Villa Friuli

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Villa Friuli
Villa Friuli.JPG
Villa Friuli is located in Connecticut
Villa Friuli
Villa Friuli is located in the US
Villa Friuli
Location 58 High St., Torrington, Connecticut
Coordinates 41°48′11″N 73°7′54″W / 41.80306°N 73.13167°W / 41.80306; -73.13167Coordinates: 41°48′11″N 73°7′54″W / 41.80306°N 73.13167°W / 41.80306; -73.13167
Area 1.3 acres (0.53 ha)
Built 1915
Architect Guarda,Ferruccio; DeMichiel Brothers
Architectural style Renaissance, Italian Renaissance
NRHP reference # 91000349[1]
Added to NRHP April 11, 1991

Villa Friuli, also known as the DeMichiel House, is a historic house at 58 High Street in Torrington, Connecticut. Built in 1915, it is a distinctive local example of Mediterranean Revival architecture, which was built and occupied by the first Italian families to move to Torringtion. It was listed on the National Register of Historic Places in 1991.[1] It now houses professional offices.

Description and history[edit]

Villa Friuli is located northwest of downtown Torrington, on the west side of High Street at its junction with Central Avenue. It is a 2-1/2 story masonry structure, built out of terra cotta tile covered in stucco, and topped by a low-pitch hip roof. The roof is pierced by hip-roof dormers, and has extended eaves supported by paired large Stick style brackets. The facade is a symmetrical four bays wide, with a projecting single-story porch sheltering the center two bays. The outer first-floor bays have three-part windows set in segmented-arch openings, while the upper-level windows are sash, in pairs in the center bays and singly in the outer ones.[2]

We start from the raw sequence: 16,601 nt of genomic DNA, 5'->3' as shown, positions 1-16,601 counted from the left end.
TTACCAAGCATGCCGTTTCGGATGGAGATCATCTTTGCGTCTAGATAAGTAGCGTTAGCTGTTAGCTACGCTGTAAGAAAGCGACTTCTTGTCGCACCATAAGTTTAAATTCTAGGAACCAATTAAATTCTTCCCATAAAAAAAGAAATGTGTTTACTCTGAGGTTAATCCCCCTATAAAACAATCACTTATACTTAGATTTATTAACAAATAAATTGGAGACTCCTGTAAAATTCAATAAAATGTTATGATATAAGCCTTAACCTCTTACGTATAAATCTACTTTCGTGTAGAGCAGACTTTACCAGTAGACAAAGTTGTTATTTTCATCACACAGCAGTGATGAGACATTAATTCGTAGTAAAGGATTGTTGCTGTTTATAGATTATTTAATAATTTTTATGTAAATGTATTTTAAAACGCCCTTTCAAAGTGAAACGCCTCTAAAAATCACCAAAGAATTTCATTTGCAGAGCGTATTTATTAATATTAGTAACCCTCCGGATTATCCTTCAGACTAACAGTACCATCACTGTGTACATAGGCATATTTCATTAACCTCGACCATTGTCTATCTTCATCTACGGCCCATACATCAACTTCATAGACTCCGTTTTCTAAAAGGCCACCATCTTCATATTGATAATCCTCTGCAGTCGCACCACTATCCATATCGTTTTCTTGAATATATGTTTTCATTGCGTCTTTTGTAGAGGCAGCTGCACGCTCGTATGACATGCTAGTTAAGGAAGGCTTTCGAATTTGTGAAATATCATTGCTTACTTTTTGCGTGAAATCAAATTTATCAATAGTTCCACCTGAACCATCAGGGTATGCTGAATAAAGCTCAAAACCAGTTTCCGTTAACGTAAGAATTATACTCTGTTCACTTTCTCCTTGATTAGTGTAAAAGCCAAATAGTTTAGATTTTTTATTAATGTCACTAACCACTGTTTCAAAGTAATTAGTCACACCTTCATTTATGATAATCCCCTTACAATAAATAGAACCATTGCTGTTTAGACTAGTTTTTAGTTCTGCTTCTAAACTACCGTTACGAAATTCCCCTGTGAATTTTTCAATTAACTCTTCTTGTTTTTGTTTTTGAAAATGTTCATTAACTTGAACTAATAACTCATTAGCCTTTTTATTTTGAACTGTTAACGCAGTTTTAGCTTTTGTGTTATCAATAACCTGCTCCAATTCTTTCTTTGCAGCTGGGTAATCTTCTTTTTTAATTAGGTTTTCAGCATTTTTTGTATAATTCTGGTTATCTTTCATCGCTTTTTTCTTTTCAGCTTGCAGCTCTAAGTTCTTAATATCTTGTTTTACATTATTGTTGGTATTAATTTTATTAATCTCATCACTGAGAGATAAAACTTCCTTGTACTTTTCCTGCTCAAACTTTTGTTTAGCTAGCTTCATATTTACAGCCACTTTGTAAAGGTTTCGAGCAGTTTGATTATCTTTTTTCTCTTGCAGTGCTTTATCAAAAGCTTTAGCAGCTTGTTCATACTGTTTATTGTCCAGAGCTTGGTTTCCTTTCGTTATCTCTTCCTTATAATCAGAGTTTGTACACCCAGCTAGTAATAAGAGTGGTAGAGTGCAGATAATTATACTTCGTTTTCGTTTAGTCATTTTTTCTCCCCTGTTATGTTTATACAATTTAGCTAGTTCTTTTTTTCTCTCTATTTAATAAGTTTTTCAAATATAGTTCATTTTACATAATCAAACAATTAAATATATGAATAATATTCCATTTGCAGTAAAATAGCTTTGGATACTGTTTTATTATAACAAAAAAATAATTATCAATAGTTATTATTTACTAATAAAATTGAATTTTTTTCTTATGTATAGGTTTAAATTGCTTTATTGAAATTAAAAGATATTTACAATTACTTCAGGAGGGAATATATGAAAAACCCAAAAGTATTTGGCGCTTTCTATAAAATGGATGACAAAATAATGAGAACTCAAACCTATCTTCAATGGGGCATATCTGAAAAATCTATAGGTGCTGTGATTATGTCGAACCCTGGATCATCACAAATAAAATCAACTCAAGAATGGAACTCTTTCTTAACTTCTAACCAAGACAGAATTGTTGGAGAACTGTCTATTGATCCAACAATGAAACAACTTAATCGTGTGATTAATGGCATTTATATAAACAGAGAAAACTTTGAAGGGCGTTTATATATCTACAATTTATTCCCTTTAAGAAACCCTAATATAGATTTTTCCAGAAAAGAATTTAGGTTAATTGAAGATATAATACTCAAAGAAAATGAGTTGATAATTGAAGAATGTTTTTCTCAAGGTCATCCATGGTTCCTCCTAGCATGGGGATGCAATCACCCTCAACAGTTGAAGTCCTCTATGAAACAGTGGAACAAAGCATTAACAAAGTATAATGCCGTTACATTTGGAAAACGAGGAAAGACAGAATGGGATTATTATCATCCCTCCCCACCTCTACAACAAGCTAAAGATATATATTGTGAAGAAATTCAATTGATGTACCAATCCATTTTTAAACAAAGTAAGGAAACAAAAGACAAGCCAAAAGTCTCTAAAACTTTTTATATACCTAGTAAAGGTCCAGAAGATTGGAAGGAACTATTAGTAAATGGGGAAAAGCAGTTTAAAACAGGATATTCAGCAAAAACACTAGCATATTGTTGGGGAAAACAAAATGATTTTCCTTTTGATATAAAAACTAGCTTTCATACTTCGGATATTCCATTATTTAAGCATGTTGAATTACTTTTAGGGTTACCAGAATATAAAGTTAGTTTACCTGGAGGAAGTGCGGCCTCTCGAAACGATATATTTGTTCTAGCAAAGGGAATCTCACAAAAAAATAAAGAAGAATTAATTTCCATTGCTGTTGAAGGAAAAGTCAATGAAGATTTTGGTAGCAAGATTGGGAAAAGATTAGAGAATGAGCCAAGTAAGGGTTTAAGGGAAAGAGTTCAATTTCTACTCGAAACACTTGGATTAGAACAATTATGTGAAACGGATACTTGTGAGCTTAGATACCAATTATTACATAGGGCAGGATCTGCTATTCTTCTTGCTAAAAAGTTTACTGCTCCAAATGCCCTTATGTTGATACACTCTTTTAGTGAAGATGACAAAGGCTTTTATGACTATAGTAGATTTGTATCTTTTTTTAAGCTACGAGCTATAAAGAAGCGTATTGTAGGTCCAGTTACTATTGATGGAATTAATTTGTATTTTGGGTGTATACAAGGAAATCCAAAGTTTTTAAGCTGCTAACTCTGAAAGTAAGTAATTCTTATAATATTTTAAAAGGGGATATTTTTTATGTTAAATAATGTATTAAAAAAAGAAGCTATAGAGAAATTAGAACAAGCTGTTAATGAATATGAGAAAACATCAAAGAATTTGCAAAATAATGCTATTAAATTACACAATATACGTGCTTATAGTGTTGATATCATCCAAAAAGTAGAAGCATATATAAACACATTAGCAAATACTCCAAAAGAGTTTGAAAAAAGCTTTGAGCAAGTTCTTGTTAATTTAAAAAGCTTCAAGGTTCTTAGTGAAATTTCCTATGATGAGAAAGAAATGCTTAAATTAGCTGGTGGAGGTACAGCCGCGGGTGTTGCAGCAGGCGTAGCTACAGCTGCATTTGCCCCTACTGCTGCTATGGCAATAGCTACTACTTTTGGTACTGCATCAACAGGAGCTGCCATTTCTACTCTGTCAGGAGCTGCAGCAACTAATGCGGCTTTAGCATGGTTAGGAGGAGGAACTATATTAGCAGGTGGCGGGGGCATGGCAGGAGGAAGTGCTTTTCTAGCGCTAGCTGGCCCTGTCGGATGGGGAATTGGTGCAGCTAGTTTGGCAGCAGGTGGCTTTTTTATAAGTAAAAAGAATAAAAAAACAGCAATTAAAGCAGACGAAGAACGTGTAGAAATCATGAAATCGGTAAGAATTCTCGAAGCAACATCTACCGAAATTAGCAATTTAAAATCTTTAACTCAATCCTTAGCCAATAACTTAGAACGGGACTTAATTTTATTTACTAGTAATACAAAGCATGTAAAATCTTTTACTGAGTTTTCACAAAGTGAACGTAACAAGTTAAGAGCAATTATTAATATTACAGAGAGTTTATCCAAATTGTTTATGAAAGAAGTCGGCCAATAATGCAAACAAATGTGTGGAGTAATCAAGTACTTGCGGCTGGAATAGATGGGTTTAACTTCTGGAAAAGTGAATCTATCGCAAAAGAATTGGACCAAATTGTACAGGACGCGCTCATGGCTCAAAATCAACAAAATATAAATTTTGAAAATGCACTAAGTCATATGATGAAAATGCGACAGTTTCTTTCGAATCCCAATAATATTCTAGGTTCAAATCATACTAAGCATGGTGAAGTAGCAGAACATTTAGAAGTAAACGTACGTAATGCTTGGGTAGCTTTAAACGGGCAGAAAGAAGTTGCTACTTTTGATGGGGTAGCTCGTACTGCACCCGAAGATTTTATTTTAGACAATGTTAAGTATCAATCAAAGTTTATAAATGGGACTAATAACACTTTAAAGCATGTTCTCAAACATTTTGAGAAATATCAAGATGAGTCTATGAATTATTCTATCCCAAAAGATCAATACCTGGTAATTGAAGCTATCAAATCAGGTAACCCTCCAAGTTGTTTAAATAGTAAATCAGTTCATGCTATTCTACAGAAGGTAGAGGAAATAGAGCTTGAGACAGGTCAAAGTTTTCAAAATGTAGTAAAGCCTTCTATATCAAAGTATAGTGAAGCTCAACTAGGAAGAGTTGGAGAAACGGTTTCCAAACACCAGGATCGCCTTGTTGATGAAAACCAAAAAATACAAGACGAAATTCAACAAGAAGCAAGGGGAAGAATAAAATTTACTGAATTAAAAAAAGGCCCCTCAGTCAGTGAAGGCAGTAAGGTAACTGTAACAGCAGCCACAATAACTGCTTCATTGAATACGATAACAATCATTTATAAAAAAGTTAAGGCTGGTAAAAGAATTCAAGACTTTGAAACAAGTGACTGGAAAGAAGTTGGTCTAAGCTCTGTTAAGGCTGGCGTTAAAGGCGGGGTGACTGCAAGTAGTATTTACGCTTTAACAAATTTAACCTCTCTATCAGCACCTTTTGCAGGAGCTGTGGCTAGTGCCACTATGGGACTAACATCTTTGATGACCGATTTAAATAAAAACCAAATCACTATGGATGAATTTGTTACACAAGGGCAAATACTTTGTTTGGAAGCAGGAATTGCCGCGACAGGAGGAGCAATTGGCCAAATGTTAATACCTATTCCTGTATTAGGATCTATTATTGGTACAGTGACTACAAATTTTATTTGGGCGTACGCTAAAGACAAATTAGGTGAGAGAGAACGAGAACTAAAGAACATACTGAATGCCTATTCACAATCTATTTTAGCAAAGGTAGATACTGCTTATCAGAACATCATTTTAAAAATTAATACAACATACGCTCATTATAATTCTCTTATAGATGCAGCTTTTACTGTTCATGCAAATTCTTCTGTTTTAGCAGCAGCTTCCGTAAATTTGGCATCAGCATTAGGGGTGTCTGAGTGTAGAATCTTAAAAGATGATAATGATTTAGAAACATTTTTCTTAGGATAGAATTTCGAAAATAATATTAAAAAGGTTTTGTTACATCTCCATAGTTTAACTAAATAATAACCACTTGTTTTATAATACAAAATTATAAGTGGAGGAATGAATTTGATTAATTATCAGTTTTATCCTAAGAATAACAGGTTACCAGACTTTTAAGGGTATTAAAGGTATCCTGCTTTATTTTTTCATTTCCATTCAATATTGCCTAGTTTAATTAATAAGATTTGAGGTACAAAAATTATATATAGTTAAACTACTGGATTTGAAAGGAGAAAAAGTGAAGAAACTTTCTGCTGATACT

The house was built as a duplex in 1915 by John and Matthew DeMichiel, brothers who were among the first group of Italians to settle in Torrington. The house was designed by Ferruccio (Fred) Guarda, a draftsman working in an architectural firm in Pittsfield, Massachusetts. The DeMichiels established a contracting business, primarily in the cutting of stone, and their handiwork is evidenced in the house's interior. The brothers first major job was providing pillars for Torrington City Hall. John DeMichiel also became active in politics, representing Torrington in the state legislature.[2]

See also[edit]


  1. ^ a b National Park Service (2009-03-13). "National Register Information System". National Register of Historic Places. National Park Service. 
  2. ^ a b Bruce Clouette and Matthew Roth (July 6, 1990). "National Register of Historic Places Inventory-Nomination: Villa Friuli" (PDF). National Park Service.  and Accompanying 14 photos from 1990 (captions p. 15-16 of text document)